Myths of Modern Motherhood.

by Leslie Morgan Steiner

 

I recently stumbled upon this gem in an old issue of Parenting:

 

Six Biggest Parenting Myths



1. Bribery is Bad.

2. Children Should Never See Their Parents Argue.

3. Always Put Your Kids’ Needs Ahead of Your Own.

4. You Should Treat All Your Children the Same.

5. Children Need “Quality Time.”

6. “Losing It” With Your Kids Makes You a Bad Parent.

 

The article debunked all these falsehoods one by one. I read each validation, laughed, and felt much better about myself as a parent.

 

Then I started thinking about the biggest working mom myths. (This is also known as “copying a good idea you saw somewhere else,” a critical component of the working mom survival kit.)

 

Back to the myths. You know, those wise mantras we believed back in the day, before stretch marks, when working 60+ hour weeks seemed cool? When advancing one’s career trumped all else? When we wore clingy wrap dresses WITHOUT Spanx? When staying late on a Friday night seemed…FUN?

zbraithwaite
06.14.10

I think whether #6 holds true for a woman depends on the field in which she was working before taking time off. I feel like there's a lot of talk out there about how valuable women on-ramping are to the workforce but in practice, it seems that employers still prefer the people who haven't taken time off.

leslie morgan s...
06.08.10

Leslie Morgan Steiner

My work is great and in many ways I'm devoted to it like a lot of people here on Mommy Tracked and in the world in general...I've invested decades into my career and my economic independence. But I do not LOVE my work the way I love the people in my life or my life itself. It's fun, it's rewarding...but there is a difference between work and family. True love just doesn't apply.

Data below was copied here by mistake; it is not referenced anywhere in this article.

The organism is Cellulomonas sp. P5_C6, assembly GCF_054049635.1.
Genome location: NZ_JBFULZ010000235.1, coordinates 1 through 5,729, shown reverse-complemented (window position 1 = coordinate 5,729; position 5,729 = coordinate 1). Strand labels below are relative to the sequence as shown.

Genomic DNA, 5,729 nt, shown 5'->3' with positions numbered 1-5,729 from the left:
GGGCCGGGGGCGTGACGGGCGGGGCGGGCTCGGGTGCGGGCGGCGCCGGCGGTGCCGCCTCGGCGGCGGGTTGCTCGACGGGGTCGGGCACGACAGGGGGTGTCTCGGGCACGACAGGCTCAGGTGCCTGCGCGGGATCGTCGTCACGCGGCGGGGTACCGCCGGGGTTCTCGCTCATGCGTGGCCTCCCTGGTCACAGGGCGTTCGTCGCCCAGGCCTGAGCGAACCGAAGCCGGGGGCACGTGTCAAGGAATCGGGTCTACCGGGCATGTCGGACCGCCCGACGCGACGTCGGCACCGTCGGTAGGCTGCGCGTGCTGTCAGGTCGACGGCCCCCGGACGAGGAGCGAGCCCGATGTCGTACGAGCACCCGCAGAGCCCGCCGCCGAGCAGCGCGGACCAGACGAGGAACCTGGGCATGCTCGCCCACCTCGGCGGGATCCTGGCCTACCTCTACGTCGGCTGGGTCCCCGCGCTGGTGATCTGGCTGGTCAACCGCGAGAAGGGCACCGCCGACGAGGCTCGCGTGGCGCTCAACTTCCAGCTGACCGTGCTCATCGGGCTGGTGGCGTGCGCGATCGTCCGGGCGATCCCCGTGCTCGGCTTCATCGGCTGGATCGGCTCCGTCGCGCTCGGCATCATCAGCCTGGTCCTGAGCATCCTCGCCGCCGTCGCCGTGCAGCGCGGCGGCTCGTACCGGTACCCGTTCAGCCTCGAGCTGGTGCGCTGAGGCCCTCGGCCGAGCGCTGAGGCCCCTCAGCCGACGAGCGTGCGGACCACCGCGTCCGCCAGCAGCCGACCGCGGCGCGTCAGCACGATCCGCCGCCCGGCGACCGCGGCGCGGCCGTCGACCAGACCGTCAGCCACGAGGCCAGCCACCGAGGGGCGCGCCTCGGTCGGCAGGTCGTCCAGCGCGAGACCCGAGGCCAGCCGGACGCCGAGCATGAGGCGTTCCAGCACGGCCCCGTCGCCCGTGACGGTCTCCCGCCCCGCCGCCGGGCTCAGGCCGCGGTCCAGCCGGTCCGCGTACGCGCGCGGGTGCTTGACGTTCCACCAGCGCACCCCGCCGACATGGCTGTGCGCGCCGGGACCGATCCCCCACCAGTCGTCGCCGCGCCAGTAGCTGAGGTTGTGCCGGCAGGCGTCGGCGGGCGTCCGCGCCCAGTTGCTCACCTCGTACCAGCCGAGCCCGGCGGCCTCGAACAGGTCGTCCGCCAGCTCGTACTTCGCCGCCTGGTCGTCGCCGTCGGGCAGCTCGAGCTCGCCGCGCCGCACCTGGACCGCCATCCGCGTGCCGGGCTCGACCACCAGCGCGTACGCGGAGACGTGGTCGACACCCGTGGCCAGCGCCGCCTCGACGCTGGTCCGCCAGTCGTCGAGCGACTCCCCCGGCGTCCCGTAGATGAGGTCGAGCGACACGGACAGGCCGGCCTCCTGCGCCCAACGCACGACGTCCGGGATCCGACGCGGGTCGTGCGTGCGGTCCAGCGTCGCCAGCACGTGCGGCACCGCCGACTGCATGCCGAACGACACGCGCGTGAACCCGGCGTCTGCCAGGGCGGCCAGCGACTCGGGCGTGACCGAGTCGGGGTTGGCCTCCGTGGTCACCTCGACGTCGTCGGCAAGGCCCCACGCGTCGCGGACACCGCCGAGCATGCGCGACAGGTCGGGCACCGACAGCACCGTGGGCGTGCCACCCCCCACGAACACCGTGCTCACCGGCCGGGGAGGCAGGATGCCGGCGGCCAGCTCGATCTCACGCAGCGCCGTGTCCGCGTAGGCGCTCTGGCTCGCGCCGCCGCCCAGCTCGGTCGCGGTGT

leslie morgan s...
06.04.10

Leslie Morgan Steiner

My research showed that you CAN return to work -- with certain caveats. You need to go fulltime. You need to stay in the same field and the same geographic area (where people know you and can vouch for your work). You need to go back within 7 years -- and before you turn 50, when age-ism starts to creep in. You need to be confident and determined in interviews, as you must in any job search situation. And sometimes -- at first -- you need to accept a slightly lower salary. But you can make up for that later. What gets some people in trouble is that we expect to be compensated on par with peers who did not take career breaks, or we want to experiment with a new career, or we insist on working parttime. The workplace doesn't value our at-home experience and we can't expect employers to accomodate our needs or pay us on the same scale as men and women who stayed while we took our "breaks." Just because we are older and wiser, that doesn't mean we can expect to have advanced while we were away from work. In other words, if you left work at 21 making minimum wage, that's what you are going to make when you go back at 41, as lousy as that seems. If you left work as a manager at 33 making $60K and want to go back at 40, you can expect to get roughly the same job -- not the vice president job your best friend earned in the intervening 7 years. Fair is fair. And bias of course does exist. You can expect to encounter some dissing of your at-home years and future abilities...but the truth is, women who've stayed at work have had to deal with that bs too!

leslie morgan s...
06.04.10

Leslie Morgan Steiner